Archive - Tuesday, 27 August 2013
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Three confirmed cases of Legionnaire's Disease in Croydon
An investigation has been launched after three confirmed cases of Legionnaires' Disease in Croydon.
All three patients are being treated at Croydon University Hospital
Laboratory tests have already established that two of the cases have different strains from each other, suggesting there is no link between them.
Dr Barry Walsh, local director of health protection for PHE London, said: "As is usual for all reported cases of Legionnaire’s disease we are taking detailed histories of the movements of the patients to see if there are similar patterns which would indicate a local source of infection.
"There is currently no direct link between any of these cases, and we already know from the laboratory testing that two of these cases are definitely unrelated."
Legionnaire's disease is a serious lung infection that is caused by bacteria, that can lead to pneumonia. Initial symptoms include a "flu-like" illness with muscle aches, tiredness, headaches, dry cough and fever.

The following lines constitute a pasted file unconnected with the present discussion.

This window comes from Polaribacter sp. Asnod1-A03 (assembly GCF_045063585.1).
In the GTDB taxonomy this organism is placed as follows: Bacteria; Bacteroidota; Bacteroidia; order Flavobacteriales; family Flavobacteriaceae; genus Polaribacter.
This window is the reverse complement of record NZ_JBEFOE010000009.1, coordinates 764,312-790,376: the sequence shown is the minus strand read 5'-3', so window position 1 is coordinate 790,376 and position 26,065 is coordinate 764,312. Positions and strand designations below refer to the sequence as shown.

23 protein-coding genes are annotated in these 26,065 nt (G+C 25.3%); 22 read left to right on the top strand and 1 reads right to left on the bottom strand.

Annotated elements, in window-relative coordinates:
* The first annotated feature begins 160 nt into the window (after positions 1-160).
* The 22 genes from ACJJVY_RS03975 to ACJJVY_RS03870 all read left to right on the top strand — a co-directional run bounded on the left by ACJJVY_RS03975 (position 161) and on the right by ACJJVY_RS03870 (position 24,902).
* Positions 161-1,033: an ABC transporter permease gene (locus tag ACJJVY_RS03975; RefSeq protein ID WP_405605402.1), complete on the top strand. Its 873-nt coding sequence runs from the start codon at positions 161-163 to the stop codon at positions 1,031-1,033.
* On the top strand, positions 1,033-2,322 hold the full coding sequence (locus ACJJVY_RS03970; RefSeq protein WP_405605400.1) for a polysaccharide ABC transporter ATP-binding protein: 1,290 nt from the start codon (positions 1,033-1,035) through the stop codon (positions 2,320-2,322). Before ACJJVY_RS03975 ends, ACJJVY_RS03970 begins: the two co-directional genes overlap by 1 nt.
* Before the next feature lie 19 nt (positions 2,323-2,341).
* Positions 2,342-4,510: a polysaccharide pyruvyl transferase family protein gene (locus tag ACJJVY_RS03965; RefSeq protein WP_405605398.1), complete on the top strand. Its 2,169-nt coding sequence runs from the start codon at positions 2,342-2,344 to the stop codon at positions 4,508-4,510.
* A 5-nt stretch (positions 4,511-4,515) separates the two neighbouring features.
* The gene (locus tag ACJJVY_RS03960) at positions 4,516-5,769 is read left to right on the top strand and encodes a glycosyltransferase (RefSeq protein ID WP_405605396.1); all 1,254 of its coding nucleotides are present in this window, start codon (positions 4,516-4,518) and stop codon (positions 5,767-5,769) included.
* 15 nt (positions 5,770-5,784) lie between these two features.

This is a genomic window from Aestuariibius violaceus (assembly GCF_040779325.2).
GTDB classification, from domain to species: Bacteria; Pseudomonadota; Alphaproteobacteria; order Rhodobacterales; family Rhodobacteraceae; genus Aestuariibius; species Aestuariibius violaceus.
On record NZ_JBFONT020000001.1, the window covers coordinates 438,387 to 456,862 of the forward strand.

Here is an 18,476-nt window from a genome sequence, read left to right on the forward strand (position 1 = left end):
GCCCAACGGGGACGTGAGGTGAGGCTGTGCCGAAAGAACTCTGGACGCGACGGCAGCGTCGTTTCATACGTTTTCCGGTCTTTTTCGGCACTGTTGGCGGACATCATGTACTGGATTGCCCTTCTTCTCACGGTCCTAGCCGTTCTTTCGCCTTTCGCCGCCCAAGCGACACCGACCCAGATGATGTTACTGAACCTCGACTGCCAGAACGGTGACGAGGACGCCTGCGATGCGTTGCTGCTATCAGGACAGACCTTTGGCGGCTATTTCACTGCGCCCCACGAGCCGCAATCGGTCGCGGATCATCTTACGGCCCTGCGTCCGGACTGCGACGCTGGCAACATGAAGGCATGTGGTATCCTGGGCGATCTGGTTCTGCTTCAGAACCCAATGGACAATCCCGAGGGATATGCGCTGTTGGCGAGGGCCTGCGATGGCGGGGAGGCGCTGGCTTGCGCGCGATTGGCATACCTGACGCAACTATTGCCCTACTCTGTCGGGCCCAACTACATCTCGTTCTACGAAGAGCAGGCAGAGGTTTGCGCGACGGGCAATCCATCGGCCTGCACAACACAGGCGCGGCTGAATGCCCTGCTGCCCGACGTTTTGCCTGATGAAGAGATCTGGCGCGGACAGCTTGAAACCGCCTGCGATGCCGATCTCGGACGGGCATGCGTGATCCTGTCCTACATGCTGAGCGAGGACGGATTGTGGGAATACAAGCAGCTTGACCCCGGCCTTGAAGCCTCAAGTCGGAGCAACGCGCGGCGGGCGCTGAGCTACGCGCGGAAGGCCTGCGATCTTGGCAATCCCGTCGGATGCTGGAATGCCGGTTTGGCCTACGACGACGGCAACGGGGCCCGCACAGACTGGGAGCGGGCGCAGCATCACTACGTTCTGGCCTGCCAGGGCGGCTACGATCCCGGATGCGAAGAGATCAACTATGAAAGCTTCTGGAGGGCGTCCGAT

A review of all recent sporadic cases of Legionnaires' in the local area has been undertaken to see if they have links with these three cases, as part of the investigation.
Other action taken includes identifying, taking samples and advising on the disinfection of potential sources of the disease, such as cooling towers; and alerting healthcare staff in the borough to look out for patients who may be developing symptoms of the disease.
Dr Mike Robinson, director of public health for Croydon Council said: "Legionnaires' disease is a rare but potentially life threatening illness.
"It is caused by a bacteria commonly associated with water systems but cannot be passed from person-to-person.
"As a precaution our environmental health officers are working with Public Health England to identify and control any possible sources of the disease in Croydon."
People are advised if they are feeling unwell with any of the possible signs of Legionnaires' disease to contact their doctor or call NHS 111.
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